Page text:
elisa_rolle (elisa_rolle) wrote,
elisa_rolle
elisa_rolle

Norman Andersson (1953 - July 19, 1993)

Norman Andersson was a singer with the Metropolitan Opera as well as the San Francisco and Pittsburgh symphonies.

Norman Andersson, a bass-baritone who sang at the Metropolitan Opera and with several symphony orchestras, died on July 19, 1993, at his home in Chatham Center, N.Y. He was 40.

The cause was AIDS, said a statement from Dorothy Cone, his press representative.

Mr. Andersson made his debut at the Metropolitan Opera in the 1980-81 season. His Met appearances included roles in Puccini's "Madama Butterfly" and Gounod's "Romeo et Juliette." He also sang with opera companies in Newark, Dallas, Philadelphia and New Orleans.

He was a soloist with a number of orchestras, among them the New York Philharmonic, the San Francisco and Pittsburgh Symphonies, the Cleveland Orchestra and the Brooklyn Philharmonic.

A graduate of Temple University, he earned a master's degree in music at Indiana University, where he studied with Margaret Harshaw.

Source: http://www.nytimes.com/1993/07/21/obituaries/norman-andersson-bass-baritone-40.html

Further Readings:

Beyond Shame: Reclaiming the Abandoned History of Radical Gay Sexuality by Patrick Moore
Paperback: 264 pages
Publisher: Beacon Press (January 14, 2004)
Language: English
ISBN-10: 080707957X
ISBN-13: 978-0807079577
Amazon: Beyond Shame: Reclaiming the Abandoned History of Radical Gay Sexuality

The radical sexuality of gay American men in the 1970s is often seen as a shameful period of excess that led to the AIDS crisis. Beyond Shame claims that when the gay community divorced itself from this allegedly tainted legacy, the tragic result was an intergenerational disconnect because the original participants were unable to pass on a sense of pride and identity to younger generations. Indeed, one reason for the current rise in HIV, Moore argues, is precisely due to this destructive occurrence, which increased the willingness of younger gay men to engage in unsafe sex.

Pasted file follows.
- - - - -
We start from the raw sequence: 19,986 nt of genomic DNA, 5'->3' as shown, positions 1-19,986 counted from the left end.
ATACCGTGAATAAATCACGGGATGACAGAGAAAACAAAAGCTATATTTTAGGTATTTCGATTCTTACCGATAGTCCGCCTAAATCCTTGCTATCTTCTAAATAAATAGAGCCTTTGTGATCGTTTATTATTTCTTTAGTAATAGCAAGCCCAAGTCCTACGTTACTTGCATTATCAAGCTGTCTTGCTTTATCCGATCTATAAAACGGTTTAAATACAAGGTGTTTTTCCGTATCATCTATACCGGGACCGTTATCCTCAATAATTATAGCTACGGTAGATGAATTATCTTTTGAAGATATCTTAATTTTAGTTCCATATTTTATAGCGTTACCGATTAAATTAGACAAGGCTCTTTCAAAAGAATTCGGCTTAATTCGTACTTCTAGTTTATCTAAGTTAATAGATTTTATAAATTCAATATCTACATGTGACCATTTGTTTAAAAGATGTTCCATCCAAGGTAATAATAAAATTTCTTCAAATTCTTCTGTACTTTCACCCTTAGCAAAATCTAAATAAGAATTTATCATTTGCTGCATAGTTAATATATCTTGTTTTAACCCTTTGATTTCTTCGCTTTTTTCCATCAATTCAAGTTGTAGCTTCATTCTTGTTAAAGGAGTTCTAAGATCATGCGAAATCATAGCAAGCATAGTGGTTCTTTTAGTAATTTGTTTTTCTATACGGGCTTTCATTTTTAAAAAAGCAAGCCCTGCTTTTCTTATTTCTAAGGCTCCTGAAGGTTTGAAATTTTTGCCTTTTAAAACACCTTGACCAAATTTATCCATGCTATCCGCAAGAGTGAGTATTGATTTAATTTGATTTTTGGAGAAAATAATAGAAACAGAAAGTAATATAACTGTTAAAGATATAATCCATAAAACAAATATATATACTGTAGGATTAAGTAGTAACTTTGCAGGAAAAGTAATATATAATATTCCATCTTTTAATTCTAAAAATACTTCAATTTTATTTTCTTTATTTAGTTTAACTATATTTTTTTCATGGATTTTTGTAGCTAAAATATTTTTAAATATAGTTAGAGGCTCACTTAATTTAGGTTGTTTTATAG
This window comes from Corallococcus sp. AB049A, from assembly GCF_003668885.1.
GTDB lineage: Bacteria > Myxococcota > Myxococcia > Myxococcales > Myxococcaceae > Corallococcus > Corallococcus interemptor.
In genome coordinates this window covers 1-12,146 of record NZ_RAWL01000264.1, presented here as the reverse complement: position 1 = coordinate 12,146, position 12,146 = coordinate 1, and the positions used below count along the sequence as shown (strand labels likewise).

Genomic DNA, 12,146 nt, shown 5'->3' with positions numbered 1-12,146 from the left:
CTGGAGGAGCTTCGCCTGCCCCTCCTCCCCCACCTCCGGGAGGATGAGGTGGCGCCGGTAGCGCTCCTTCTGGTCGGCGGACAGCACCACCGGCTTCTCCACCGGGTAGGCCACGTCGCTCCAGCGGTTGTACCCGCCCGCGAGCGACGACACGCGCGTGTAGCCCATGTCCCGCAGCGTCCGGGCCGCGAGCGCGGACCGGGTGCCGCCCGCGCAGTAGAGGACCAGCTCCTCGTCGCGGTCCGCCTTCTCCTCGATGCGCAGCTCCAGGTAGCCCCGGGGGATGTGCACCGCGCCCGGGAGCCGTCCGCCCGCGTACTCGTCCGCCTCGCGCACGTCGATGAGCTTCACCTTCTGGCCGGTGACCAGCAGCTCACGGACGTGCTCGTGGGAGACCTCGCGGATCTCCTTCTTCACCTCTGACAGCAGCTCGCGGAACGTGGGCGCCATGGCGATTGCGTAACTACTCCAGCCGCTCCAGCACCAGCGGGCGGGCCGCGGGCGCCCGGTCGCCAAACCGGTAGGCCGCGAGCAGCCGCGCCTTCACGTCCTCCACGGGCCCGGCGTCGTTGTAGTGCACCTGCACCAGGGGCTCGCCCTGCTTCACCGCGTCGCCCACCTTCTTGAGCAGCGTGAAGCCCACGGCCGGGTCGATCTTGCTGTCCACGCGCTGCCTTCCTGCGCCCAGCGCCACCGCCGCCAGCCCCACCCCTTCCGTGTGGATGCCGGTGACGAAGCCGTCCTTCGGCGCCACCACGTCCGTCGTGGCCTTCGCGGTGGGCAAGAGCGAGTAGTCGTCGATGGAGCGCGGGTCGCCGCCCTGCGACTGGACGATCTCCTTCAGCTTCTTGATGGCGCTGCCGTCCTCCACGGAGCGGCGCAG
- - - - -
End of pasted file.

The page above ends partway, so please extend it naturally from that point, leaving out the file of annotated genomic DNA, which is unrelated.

Lifting the'veil of AIDS,' Moore recasts the gay male sexual culture of the 1970s as both groundbreaking and creative-provocatively comparing extreme sex to art. He presents a powerful yet nuanced snapshot of a maligned, forgotten era. Moore rescues gay America's past, present, and future from a disturbing spiral of destruction and AIDS-related shame, illustrating why it's critical for the gay community to reclaim the decade.

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Tags: gay classics, musician: norman andersson
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